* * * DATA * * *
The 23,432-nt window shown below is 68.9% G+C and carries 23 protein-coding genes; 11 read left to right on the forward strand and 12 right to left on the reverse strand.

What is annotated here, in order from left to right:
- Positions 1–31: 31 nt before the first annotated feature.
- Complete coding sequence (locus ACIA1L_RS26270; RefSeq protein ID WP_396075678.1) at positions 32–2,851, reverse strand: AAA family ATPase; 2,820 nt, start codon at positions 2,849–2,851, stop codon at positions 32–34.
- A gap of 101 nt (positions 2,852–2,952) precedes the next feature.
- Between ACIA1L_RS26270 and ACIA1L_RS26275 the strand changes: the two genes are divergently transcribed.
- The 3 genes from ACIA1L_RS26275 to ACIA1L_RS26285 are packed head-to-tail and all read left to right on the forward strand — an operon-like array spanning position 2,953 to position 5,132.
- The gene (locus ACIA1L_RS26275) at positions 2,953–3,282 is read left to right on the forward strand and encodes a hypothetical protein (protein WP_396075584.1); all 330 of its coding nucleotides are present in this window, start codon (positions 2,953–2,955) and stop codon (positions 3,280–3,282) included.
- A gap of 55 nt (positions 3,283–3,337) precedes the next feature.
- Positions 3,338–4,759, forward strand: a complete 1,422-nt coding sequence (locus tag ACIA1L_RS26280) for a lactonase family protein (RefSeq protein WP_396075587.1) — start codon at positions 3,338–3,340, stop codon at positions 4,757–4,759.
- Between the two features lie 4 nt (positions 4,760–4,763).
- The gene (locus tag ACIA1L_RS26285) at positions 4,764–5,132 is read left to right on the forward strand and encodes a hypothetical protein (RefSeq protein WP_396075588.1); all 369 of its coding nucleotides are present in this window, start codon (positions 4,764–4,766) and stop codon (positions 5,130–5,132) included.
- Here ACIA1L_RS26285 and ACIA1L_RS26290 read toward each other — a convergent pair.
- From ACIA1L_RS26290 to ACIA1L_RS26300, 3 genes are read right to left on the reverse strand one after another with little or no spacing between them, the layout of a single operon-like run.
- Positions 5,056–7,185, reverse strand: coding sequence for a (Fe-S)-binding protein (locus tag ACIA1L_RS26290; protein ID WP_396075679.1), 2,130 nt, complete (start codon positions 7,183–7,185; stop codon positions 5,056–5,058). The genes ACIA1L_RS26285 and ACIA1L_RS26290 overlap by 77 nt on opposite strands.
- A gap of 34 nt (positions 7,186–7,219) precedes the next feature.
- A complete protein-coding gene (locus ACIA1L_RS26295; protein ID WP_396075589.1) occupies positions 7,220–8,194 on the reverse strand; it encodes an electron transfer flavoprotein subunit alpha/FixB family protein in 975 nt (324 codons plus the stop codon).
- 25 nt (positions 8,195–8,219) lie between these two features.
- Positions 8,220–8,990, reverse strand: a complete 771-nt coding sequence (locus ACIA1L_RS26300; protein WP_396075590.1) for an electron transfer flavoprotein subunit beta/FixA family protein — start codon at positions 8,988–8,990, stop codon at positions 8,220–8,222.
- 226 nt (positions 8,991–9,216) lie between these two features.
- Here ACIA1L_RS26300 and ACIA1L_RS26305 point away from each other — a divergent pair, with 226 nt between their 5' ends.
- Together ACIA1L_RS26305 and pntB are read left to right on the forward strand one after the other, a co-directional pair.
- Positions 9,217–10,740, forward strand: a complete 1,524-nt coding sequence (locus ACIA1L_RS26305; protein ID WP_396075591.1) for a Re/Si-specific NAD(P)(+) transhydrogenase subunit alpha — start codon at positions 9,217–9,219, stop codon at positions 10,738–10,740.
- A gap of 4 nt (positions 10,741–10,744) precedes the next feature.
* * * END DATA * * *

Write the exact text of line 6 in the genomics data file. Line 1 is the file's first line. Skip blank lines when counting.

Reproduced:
- Between ACIA1L_RS26270 and ACIA1L_RS26275 the strand changes: the two genes are divergently transcribed.